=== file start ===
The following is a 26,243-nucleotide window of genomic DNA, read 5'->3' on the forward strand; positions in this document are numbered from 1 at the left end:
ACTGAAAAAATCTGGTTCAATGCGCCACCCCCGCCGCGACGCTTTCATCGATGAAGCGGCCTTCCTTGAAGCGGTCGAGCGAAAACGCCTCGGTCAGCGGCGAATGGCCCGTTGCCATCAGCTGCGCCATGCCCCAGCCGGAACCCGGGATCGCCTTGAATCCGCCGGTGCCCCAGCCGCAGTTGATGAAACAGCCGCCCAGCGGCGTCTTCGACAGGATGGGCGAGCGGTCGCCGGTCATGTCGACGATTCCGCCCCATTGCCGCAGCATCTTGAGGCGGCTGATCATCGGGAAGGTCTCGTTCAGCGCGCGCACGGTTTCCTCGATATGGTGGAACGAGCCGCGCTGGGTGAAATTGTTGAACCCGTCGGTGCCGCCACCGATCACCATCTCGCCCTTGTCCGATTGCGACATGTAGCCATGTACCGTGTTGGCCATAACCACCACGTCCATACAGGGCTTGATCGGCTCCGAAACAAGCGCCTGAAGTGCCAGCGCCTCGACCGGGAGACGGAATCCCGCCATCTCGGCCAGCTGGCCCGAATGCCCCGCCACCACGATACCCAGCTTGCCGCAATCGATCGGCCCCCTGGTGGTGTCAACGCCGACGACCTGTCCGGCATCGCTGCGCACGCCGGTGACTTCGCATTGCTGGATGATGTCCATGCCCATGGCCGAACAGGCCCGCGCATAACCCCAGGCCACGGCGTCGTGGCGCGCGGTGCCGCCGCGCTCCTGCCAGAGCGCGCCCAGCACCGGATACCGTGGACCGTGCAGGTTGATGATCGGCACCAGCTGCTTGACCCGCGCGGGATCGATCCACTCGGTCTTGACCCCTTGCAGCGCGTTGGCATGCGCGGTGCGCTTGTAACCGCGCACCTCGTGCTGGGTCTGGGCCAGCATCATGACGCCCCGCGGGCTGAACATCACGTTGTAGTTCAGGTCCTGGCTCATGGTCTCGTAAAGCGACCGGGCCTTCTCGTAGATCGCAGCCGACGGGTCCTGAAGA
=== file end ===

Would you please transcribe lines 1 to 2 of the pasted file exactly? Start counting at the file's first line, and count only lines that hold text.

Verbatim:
The following is a 26,243-nucleotide window of genomic DNA, read 5'->3' on the forward strand; positions in this document are numbered from 1 at the left end:
ACTGAAAAAATCTGGTTCAATGCGCCACCCCCGCCGCGACGCTTTCATCGATGAAGCGGCCTTCCTTGAAGCGGTCGAGCGAAAACGCCTCGGTCAGCGGCGAATGGCCCGTTGCCATCAGCTGCGCCATGCCCCAGCCGGAACCCGGGATCGCCTTGAATCCGCCGGTGCCCCAGCCGCAGTTGATGAAACAGCCGCCCAGCGGCGTCTTCGACAGGATGGGCGAGCGGTCGCCGGTCATGTCGACGATTCCGCCCCATTGCCGCAGCATCTTGAGGCGGCTGATCATCGGGAAGGTCTCGTTCAGCGCGCGCACGGTTTCCTCGATATGGTGGAACGAGCCGCGCTGGGTGAAATTGTTGAACCCGTCGGTGCCGCCACCGATCACCATCTCGCCCTTGTCCGATTGCGACATGTAGCCATGTACCGTGTTGGCCATAACCACCACGTCCATACAGGGCTTGATCGGCTCCGAAACAAGCGCCTGAAGTGCCAGCGCCTCGACCGGGAGACGGAATCCCGCCATCTCGGCCAGCTGGCCCGAATGCCCCGCCACCACGATACCCAGCTTGCCGCAATCGATCGGCCCCCTGGTGGTGTCAACGCCGACGACCTGTCCGGCATCGCTGCGCACGCCGGTGACTTCGCATTGCTGGATGATGTCCATGCCCATGGCCGAACAGGCCCGCGCATAACCCCAGGCCACGGCGTCGTGGCGCGCGGTGCCGCCGCGCTCCTGCCAGAGCGCGCCCAGCACCGGATACCGTGGACCGTGCAGGTTGATGATCGGCACCAGCTGCTTGACCCGCGCGGGATCGATCCACTCGGTCTTGACCCCTTGCAGCGCGTTGGCATGCGCGGTGCGCTTGTAACCGCGCACCTCGTGCTGGGTCTGGGCCAGCATCATGACGCCCCGCGGGCTGAACATCACGTTGTAGTTCAGGTCCTGGCTCATGGTCTCGTAAAGCGACCGGGCCTTCTCGTAGATCGCAGCCGACGGGTCCTGAAGA